Wednesday Hi 70, thunderstorms early, mostly cloudy to partly sunny, winds S to SW to W, 18 to 28 to 15 MPH, G28 to 40 to 25 MPH, continuing Thursday
⏪ Hrly Data Table | Hrly Future Graph ⏩
IMPORTANT NOTE ON NWS DATA
⏪ Hrly Data Table | Hrly Future Graph ⏩
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Wednesday and Wednesday Evening …
Weather Hazards expected …
Wind Advisory ends 4:00 p.m.
Look out for Elevated Fire Weather Risk Thursday.
Wednesday high temperature 70 well above normal 55.
The combination of breezy westerly winds gusting upwards of 25 to 30 mph and low relative humidities in the 25 to 35 percent range Thursday afternoon will make for an elevated risk of brush fire spread. Use caution if burning.
O’HARE FORECAST …
Forecast Beginning Wednesday, Apr. 05, 2023
Wednesday: Mostly cloudy, with a steady temperature around 54. Windy, with a west wind 25 to 30 mph, with gusts as high as 45 mph.
Wednesday Night: Mostly cloudy, then gradually becoming clear, with a low around 34. Breezy, with a west wind 15 to 20 mph, with gusts as high as 35 mph.
Thursday: Sunny, with a high near 53. West wind 10 to 15 mph, with gusts as high as 30 mph.
Thursday Night: Mostly clear, with a low around 35. West wind 5 to 10 mph becoming north after midnight.
Friday: Sunny, with a high near 52. East wind 5 to 10 mph.
Friday Night: Mostly clear, with a low around 36.
Saturday: Sunny, with a high near 58.
Saturday Night: Mostly clear, with a low around 42.
Sunday: Mostly sunny, with a high near 66.
Sunday Night: Partly cloudy, with a low around 51.
Monday: Mostly sunny, with a high near 72.
Monday Night: Partly cloudy, with a low around 55.
Tuesday: Mostly sunny, with a high near 77.
SUNLIGHT DATA FOR SECURITY, TRAFFIC SAFETY, AND SPORTS
SunCalc.net data with solar azimuth and trajectory, times for dawn, sunrise, solar noon, sunset, dusk …
NIGHT SKY THIS MONTH …
Backyard stargazers get a monthly guide to the northern hemisphere’s skywatching events with “Tonight’s Sky.” Check the night sky objects for this month and past months in the playlist from the Space Telescope Science Institute YouTube channel (Musical track The Far River written by Jonn Serrie, from the album And the Stars Go With You courtesy of New World Music Ltd).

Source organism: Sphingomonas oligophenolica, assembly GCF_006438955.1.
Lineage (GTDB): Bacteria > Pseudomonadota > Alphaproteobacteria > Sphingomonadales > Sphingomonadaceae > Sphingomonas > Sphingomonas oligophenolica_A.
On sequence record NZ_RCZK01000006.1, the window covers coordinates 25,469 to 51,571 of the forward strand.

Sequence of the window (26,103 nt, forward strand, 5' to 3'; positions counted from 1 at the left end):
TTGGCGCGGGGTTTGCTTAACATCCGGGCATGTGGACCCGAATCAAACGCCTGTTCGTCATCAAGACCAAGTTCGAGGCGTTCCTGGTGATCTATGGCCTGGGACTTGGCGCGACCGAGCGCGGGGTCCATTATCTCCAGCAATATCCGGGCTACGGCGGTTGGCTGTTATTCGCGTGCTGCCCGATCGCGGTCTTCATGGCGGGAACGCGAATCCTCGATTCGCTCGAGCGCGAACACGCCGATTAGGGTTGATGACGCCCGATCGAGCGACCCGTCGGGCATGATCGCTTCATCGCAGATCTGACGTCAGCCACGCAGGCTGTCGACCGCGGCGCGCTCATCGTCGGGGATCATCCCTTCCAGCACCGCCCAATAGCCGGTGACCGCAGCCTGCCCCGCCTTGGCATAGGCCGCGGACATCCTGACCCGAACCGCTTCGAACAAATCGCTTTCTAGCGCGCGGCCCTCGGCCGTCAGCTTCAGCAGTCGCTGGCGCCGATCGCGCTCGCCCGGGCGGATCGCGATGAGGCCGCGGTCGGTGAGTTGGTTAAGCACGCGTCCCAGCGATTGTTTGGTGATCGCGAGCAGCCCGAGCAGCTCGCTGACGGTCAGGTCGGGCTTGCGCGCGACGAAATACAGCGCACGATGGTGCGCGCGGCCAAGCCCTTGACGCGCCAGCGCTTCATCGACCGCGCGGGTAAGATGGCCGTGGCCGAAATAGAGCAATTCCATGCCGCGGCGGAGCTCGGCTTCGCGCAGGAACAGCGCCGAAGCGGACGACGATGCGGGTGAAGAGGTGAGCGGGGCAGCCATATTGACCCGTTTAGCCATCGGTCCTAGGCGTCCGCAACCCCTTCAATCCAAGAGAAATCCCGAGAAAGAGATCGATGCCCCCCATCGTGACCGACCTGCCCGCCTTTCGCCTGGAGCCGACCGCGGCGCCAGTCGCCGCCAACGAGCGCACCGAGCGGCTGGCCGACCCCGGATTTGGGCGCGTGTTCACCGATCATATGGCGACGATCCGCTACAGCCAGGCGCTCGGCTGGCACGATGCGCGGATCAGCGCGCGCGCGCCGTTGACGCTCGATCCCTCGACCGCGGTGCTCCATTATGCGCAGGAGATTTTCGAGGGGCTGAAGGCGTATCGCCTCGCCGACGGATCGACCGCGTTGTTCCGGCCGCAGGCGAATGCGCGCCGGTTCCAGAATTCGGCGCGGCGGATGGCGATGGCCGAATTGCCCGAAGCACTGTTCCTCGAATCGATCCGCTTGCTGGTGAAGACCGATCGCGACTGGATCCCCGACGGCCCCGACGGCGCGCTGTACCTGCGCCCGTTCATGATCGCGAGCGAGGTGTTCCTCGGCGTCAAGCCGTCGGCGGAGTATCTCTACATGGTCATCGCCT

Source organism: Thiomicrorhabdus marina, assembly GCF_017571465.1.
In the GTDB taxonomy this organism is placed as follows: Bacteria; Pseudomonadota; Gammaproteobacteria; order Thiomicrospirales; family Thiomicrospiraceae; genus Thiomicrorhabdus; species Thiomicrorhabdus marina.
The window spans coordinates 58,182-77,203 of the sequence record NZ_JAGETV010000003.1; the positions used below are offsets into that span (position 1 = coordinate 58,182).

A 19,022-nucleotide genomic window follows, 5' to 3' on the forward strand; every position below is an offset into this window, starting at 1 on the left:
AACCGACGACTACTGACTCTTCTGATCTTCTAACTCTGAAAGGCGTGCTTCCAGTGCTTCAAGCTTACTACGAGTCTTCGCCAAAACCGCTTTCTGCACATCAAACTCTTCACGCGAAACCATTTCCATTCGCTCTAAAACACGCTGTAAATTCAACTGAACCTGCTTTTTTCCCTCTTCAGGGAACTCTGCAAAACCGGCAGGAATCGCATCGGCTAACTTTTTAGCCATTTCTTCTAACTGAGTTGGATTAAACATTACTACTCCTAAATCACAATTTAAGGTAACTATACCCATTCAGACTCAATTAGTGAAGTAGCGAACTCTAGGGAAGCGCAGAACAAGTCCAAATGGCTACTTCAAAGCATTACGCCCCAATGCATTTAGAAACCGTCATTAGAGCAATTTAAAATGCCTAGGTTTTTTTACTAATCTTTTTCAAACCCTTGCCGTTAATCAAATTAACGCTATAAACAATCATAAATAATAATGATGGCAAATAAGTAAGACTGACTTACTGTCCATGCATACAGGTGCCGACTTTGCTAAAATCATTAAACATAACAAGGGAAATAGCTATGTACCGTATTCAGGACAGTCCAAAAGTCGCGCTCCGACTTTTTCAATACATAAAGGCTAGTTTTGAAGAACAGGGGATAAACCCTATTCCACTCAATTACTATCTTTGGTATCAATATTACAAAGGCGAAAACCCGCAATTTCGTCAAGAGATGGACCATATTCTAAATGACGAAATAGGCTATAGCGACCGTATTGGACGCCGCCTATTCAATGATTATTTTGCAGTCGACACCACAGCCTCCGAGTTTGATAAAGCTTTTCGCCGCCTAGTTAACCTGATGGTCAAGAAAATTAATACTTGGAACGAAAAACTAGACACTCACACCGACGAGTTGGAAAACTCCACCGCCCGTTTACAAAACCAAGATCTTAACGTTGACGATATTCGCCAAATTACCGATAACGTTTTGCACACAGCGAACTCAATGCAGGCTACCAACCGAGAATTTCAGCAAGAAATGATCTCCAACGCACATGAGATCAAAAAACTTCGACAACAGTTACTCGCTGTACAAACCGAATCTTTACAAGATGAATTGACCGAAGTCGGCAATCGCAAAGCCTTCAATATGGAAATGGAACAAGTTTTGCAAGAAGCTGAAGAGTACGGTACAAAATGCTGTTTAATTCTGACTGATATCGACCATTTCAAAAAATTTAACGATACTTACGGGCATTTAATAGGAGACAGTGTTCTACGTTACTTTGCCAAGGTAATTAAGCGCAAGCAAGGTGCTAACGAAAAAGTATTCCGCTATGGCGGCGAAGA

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Area Forecast Discussion
National Weather Service Chicago/Romeoville, IL
641 AM CDT Wed Apr 5 2023
.SHORT TERM… Issued at 159 AM CDT Wed Apr 5 2023
The main focus in the short term remains on convective trends through this afternoon, with the evolution of upstream activity a bit unclear this morning.
Earlier strong-severe convection has–temporarily at least– cleared our area. In its wake, a robust surface warm front is moving northward and seems to have just about cleared our entire forecast area. Strong southerly winds will continue to hold temperatures pretty steady overnight, and some sporadic gusts to 30-40 mph will be possible, primarily well south of I-80 in the vicinity of slightly steeper near-surface lapse rates.
While Lincoln and Davenport`s evening soundings reveal strongly capped environments to surface-based parcels, the persistent feed of southerly winds pushing low to mid 60 degree dewpoints northward will result in incrementally diminishing MLCIN through the overnight hours, with further lifting/cooling of the based on the lingering EML plume ahead of the surface low expected to result in values lowering enough to support renewed development and/or intensification of ongoing convection.